Emma Norman spends a wild Spring break holiday on Mintners Cove beach, California, with her female friends, Lori, who seeks a new fling and academic Stefanie. There, slick stud Greg Vlasi ... See full summary »
Antonio Sabato Jr.,
Entertaining and contains some historical truth...
Although this version has a few serious historical flaws, "Salem Witch Trials" is a relatively entertaining story. I agree that Part I was slow but I chalked that up to historical/cultural background that made Part II more believable. Two things that bothered me: (a) the trials appeared to be judged by two men from beginning to end when, in reality, a panel of several men was sent to try the accused, and (b) the scene of Rebecca Nurse in prison asserting New Age philosophy seemed out of character for this pious Puritan woman. Still, the overall story was accurate and believable.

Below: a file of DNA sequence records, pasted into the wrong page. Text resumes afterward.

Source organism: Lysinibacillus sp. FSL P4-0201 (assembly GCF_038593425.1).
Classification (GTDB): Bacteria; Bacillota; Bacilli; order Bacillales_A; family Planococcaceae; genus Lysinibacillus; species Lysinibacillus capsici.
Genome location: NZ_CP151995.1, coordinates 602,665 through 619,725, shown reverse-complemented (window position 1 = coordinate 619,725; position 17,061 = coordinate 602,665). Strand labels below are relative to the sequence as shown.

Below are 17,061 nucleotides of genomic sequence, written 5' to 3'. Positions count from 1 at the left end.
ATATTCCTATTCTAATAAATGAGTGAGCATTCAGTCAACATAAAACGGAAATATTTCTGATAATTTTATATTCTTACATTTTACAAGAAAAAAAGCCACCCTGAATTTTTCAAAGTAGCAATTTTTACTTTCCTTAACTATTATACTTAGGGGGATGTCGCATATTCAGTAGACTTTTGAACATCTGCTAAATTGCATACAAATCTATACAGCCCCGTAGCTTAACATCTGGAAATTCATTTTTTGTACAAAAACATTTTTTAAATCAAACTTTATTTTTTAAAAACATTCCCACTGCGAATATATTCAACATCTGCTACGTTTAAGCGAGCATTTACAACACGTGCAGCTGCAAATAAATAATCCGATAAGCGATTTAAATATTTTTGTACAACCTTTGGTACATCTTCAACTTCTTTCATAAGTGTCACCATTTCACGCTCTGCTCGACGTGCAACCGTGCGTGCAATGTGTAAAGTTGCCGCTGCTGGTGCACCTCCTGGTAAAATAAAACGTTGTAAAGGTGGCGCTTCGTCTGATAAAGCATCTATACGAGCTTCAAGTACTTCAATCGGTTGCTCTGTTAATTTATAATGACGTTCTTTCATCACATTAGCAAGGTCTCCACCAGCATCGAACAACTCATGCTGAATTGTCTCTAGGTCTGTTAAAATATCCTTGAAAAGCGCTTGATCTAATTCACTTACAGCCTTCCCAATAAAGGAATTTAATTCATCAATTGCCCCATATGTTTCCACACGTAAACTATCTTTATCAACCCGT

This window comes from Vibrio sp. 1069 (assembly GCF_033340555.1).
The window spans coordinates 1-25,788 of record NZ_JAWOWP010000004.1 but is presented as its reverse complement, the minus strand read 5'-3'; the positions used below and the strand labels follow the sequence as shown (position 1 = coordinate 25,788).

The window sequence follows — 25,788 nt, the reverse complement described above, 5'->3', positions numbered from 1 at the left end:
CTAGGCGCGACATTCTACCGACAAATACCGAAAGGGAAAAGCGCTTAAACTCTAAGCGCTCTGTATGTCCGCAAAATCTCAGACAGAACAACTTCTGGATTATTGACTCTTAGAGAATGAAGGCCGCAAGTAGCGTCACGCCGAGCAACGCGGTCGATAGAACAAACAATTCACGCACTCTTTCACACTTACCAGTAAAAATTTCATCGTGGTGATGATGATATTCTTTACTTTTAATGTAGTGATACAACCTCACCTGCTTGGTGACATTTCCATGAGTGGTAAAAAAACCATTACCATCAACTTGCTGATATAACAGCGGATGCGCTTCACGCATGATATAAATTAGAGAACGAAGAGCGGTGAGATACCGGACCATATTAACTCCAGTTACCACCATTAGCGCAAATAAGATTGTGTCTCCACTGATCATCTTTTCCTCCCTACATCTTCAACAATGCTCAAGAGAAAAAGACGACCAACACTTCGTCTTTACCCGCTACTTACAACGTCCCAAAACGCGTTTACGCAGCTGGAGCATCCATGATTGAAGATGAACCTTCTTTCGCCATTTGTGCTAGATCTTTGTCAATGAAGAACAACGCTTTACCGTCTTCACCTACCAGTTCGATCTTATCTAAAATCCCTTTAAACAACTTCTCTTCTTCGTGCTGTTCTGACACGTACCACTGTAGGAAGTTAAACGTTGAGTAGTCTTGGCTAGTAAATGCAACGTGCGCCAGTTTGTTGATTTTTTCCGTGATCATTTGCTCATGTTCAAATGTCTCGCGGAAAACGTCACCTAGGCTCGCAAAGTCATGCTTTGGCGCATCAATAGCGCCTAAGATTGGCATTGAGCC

I found this version to be more historically accurate (if less entertaining) than "The Crucible," simply because "The Crucible" relied on the premise of an affair between two major characters that most likely did not happen. (In reality, she was only eleven while he was in his sixties.)
Another thing that bothered me in both versions was the absence of Tituba's husband, John Indian. He played a relatively major role in the original trials.
9 of 13 people found this review helpful.
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